Foreign Minister of Azerbaijan Elmar Mamedyanov said Friday that he was ready to consider proposed joint U.S.-Russian use of a radar facility in the country as part of a missile defense system.
Russian President Vladimir Putin made the proposal Thursday to U.S. President George W. Bush as an alternative to U.S. plans to deploy missile-defense elements in Eastern European countries, a plan to which Russia bitterly objects.
"At this time, Azerbaijan's position, which is supported by the United States and Russia, is that it's necessary to start consultations in a two- or three-sided format. I can say that Azerbaijan is ready for such consultations," the foreign minister said at a briefing.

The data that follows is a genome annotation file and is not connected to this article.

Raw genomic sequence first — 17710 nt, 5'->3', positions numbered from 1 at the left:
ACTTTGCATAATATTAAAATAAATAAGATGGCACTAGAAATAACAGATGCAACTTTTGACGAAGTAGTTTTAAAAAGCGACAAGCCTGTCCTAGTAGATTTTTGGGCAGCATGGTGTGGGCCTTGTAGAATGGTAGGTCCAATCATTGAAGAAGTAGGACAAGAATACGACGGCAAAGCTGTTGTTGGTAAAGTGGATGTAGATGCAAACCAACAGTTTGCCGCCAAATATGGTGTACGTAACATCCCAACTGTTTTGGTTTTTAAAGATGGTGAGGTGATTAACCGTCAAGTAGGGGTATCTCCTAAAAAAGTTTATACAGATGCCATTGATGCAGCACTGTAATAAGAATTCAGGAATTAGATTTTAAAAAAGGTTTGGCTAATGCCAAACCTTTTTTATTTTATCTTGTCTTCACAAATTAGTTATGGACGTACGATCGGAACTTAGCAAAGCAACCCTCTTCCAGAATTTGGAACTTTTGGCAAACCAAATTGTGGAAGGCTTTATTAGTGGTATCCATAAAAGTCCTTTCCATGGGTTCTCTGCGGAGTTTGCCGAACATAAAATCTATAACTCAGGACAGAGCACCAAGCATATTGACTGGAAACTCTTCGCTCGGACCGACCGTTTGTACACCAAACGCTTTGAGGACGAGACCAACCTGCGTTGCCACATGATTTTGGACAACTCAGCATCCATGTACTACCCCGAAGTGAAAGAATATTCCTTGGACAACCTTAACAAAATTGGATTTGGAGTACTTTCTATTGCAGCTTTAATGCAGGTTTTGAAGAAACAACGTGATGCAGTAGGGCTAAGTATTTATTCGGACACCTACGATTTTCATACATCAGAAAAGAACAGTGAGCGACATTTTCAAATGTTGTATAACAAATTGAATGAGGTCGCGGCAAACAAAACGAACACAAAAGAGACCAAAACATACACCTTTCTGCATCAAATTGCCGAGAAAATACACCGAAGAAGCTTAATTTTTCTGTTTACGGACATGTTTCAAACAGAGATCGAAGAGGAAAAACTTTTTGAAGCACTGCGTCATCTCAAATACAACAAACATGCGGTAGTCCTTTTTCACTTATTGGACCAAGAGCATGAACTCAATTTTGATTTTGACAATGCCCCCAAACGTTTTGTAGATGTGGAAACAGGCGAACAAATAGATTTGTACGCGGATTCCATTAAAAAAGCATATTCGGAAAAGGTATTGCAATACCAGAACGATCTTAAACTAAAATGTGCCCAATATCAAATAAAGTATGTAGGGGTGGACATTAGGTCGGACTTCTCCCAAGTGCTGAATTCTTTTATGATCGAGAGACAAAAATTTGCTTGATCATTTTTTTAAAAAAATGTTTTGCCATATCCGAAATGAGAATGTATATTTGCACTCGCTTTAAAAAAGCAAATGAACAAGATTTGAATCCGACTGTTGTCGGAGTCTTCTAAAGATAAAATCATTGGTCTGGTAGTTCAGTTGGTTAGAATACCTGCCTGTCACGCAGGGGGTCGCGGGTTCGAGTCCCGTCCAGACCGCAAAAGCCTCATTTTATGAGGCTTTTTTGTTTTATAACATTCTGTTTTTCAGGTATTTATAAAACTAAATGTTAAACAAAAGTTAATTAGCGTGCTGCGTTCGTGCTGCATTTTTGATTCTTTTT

Azerbaijan is a former Soviet republic along the Caspian Sea and borders Russia and Iran.
The United States says that missile defense elements it wants to place in Poland and the Czech Republic are aimed at intercepting possible missile attacks from Iran and North Korea.
Putin contends that putting the system in Eastern Europe would mean it could be used against Russia's missiles, thereby undermining the balance of power in Europe.
Putin said last week that Russia would aim its missiles at Europe for the first time since the end of the Cold War if the U.S. plan goes ahead.